As people plan and budget for Medicare, they are frequently told that the Medicare Part B monthly premium is $170.10 (for 2022). And for most people, that is what they will pay.
However, for people with incomes above $91,000 (or $182,000 as a couple), the Part B premium faces the “Income Related Monthly Adjustment Amount,” or IRMAA. This additional Medicare premium is based on what the IRS reports as their income.
Because of how it’s designed, IRMAA often comes as an unpleasant surprise after seniors have reached age 65, have signed up for Medicare Part B and maybe even retired.
Here’s why that happens: in deciding if you owe IRMAA, Medicare looks back at your income two years earlier instead of your current income. So the ideal time to know about IRMAA would have been at least two years earlier – when you could still have made efforts to defer certain income or implement strategies that lowered your tax return.
So, what do you need to know?
What is IRMAA, and how does it work?
Medicare Part B covers most of your doctor’s services. And the federal government assumes that you can afford to pay higher premiums if you have a higher income.
In some cases, that higher income could be a one-time thing. For example, as you approach the end of your career, you might receive a lump sum payment that covers deferred compensation, a bonus or accumulated sick and vacation days. Maybe you sell your house as you downsize in preparation for retirement and take a one-time capital gain. Or maybe you adjust your investment portfolio to provide the income you expect to have after you retire.
Whatever the case, anything that pushes your Modified Adjusted Gross Income (MAGI) above the threshold can trigger IRMAA. Yet the impact is not immediate. IRMAA is designed to reflect your income two years earlier because of reporting delays. The income you earn one year is reported to the IRS by the following April. Then, the IRS reports it to Medicare, which must give you advanced notification of increasing premiums.
That cycle can take up to two years. So, for example, your 2022 Part B premiums depend on your MAGI in 2020. The problem is that by 2022 you may no longer have that higher income level.
How much can IRMAA affect your Part B premiums?
IRMAA has five premium brackets once your MAGI crosses the first threshold.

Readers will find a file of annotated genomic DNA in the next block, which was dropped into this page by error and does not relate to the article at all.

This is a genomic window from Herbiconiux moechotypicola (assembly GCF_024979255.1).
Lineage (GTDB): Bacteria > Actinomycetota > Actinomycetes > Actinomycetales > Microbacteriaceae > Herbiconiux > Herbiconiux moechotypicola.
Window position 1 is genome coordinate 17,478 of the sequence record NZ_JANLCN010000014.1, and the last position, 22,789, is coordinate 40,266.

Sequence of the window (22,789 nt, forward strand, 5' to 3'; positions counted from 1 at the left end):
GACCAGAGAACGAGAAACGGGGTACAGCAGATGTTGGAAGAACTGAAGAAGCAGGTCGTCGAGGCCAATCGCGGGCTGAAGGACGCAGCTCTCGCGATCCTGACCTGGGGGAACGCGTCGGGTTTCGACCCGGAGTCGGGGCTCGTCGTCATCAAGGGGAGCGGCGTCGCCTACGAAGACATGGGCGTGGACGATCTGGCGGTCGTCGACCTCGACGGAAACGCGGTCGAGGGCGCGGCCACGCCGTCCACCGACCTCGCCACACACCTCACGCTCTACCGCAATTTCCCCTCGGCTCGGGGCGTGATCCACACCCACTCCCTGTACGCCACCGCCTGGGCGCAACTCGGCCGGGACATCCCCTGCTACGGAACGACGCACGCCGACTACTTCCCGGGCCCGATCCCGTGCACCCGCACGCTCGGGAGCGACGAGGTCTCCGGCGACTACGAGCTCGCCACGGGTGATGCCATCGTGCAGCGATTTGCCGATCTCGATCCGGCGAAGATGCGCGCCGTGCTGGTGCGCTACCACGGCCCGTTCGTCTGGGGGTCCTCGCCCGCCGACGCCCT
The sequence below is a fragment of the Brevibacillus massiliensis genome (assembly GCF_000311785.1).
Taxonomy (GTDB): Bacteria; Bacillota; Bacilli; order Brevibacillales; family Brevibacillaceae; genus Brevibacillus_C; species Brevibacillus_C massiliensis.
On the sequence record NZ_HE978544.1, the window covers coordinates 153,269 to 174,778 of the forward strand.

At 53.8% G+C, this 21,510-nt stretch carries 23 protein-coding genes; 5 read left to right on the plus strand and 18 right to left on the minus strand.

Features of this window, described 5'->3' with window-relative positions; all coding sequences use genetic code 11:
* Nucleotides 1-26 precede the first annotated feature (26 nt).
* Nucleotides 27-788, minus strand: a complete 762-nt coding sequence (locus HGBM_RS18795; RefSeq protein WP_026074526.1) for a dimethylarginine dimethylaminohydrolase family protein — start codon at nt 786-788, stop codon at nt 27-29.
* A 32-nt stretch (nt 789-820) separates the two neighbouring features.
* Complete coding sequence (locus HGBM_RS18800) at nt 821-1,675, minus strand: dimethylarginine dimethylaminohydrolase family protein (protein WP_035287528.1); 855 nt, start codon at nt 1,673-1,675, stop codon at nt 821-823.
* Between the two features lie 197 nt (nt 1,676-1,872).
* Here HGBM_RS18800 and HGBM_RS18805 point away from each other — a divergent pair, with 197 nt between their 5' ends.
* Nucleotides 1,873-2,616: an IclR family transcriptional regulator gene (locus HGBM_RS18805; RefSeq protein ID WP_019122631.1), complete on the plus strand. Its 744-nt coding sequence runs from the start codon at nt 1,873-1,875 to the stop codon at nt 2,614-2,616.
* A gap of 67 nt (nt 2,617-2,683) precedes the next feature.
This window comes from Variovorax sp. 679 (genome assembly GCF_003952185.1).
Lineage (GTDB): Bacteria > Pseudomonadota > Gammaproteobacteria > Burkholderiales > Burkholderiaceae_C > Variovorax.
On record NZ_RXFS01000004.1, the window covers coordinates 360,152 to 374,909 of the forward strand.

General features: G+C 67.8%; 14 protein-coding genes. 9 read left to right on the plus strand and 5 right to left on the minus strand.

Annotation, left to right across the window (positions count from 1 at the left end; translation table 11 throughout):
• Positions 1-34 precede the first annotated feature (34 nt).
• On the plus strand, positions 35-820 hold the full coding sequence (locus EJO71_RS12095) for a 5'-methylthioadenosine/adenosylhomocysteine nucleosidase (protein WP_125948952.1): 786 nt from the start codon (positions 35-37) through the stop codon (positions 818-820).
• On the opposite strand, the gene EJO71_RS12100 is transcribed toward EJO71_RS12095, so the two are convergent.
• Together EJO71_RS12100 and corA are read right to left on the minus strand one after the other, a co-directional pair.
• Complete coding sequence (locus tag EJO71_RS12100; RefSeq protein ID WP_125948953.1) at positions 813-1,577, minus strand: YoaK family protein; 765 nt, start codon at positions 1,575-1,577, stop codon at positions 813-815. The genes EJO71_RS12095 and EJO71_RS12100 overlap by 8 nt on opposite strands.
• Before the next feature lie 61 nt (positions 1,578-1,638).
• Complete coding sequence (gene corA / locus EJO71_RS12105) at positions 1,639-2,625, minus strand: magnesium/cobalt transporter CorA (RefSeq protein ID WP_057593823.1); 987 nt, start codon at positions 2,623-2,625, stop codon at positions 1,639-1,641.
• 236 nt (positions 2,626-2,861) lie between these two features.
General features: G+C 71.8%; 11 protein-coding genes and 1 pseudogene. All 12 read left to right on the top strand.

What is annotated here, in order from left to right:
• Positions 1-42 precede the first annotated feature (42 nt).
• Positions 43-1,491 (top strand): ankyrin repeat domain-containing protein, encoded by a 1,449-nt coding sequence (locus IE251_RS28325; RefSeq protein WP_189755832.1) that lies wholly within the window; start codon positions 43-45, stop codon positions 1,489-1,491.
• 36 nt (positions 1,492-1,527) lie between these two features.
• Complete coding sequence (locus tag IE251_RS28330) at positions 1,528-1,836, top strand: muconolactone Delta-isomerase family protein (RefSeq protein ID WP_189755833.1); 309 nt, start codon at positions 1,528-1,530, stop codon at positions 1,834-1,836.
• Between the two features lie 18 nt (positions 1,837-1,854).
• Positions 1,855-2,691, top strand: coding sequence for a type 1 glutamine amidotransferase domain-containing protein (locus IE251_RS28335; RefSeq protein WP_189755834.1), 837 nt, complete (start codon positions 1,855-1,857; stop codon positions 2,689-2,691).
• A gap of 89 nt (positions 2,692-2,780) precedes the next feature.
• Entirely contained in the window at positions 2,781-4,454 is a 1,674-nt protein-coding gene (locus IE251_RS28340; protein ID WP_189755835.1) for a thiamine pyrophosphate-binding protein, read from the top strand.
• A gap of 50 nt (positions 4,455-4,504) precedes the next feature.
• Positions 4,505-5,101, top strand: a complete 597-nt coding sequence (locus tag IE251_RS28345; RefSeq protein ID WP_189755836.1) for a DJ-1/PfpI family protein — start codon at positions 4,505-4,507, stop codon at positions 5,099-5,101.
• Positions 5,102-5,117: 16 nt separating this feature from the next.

Married beneficiaries filing separate returns will have different brackets.
The impact of an IRMAA can be considerable. For example, if your income is over $500,000 (or $750,000 as a couple), your monthly premium in 2022 will be $578.30. So, for the year, you would pay $13,879.20 as a couple, compared to $4,082.40 for a couple whose income is under $182,000.
It might be easy to say that someone earning that much money can afford to pay such high premiums. But what if the high MAGI was just a one-time peak in income shortly before retirement? In that case, IRMAA could hit two years later when you are living on your lower retirement income.
What else does IRMAA affect?
Medicare Part D (private prescription drug coverage) also has a means-tested premium. If your income exceeds certain thresholds, a monthly adjustment will be paid in addition to the Part D plan’s premium.
Your plan’s premium is paid to a private insurer offering either a standalone plan or a Medicare Advantage plan (if drug coverage is bundled into that plan). On the other hand, the Part D IRMAA is paid to Social Security, usually as a deduction from your monthly Social Security benefit checks.
Social Security will contact you if you are required to pay a Part D IRMAA and update the amount each year, as needed. Failure to pay this adjustment amount will lead to losing your Part D coverage.
The income brackets determining the amount of an IRMAA for Part D premiums are identical to those for Part B. However, the amounts are much smaller. For example, as a single person with a MAGI between $91,000 and $114,000, your monthly IRMAA would be $12.40. And in the highest bracket (more than $500,000), the monthly IRMAA would be $77.90.
How can you contest an IRMAA?
If you disagree with Social Security on an IRMAA related to Part B or Part D premiums – or if your circumstances have changed – you can appeal the IRMAA determination through Social Security Administration Form SSA-44. You can use the form to register a life-changing event that has lowered your income. Typical events include divorce, death of a spouse or the loss of various forms of income – including due to retirement.
And remember that qualifying for IRMAA does not qualify you for life. The IRMAA income brackets change periodically, and your income can vary yearly. But you will want to monitor the situation and request a redetermination or IRMAA appeal as needed.
Takeaway Action Step: Once you get into your 60s, start researching the elements that will determine your income and well-being for the rest of your life: Social Security and Medicare. As part of that research, monitor your income as you approach age 65 so IRMAA doesn’t catch you by surprise.